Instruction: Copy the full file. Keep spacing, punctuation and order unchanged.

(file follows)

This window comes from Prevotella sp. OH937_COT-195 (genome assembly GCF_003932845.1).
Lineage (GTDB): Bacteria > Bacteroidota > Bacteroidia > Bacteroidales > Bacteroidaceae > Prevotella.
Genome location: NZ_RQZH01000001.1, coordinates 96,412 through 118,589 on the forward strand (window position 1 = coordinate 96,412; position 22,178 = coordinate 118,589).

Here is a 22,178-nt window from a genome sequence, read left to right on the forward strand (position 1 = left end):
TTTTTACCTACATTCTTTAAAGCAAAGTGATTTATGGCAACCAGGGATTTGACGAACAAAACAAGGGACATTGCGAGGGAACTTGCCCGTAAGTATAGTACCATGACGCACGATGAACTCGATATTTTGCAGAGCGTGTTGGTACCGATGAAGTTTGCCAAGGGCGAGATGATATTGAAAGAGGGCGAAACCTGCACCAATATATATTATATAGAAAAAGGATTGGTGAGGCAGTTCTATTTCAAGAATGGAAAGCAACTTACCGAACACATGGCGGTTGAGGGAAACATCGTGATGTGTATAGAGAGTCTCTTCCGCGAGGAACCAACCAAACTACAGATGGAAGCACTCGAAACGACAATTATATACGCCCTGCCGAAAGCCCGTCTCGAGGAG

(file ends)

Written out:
This window comes from Prevotella sp. OH937_COT-195 (genome assembly GCF_003932845.1).
Lineage (GTDB): Bacteria > Bacteroidota > Bacteroidia > Bacteroidales > Bacteroidaceae > Prevotella.
Genome location: NZ_RQZH01000001.1, coordinates 96,412 through 118,589 on the forward strand (window position 1 = coordinate 96,412; position 22,178 = coordinate 118,589).

Here is a 22,178-nt window from a genome sequence, read left to right on the forward strand (position 1 = left end):
TTTTTACCTACATTCTTTAAAGCAAAGTGATTTATGGCAACCAGGGATTTGACGAACAAAACAAGGGACATTGCGAGGGAACTTGCCCGTAAGTATAGTACCATGACGCACGATGAACTCGATATTTTGCAGAGCGTGTTGGTACCGATGAAGTTTGCCAAGGGCGAGATGATATTGAAAGAGGGCGAAACCTGCACCAATATATATTATATAGAAAAAGGATTGGTGAGGCAGTTCTATTTCAAGAATGGAAAGCAACTTACCGAACACATGGCGGTTGAGGGAAACATCGTGATGTGTATAGAGAGTCTCTTCCGCGAGGAACCAACCAAACTACAGATGGAAGCACTCGAAACGACAATTATATACGCCCTGCCGAAAGCCCGTCTCGAGGAG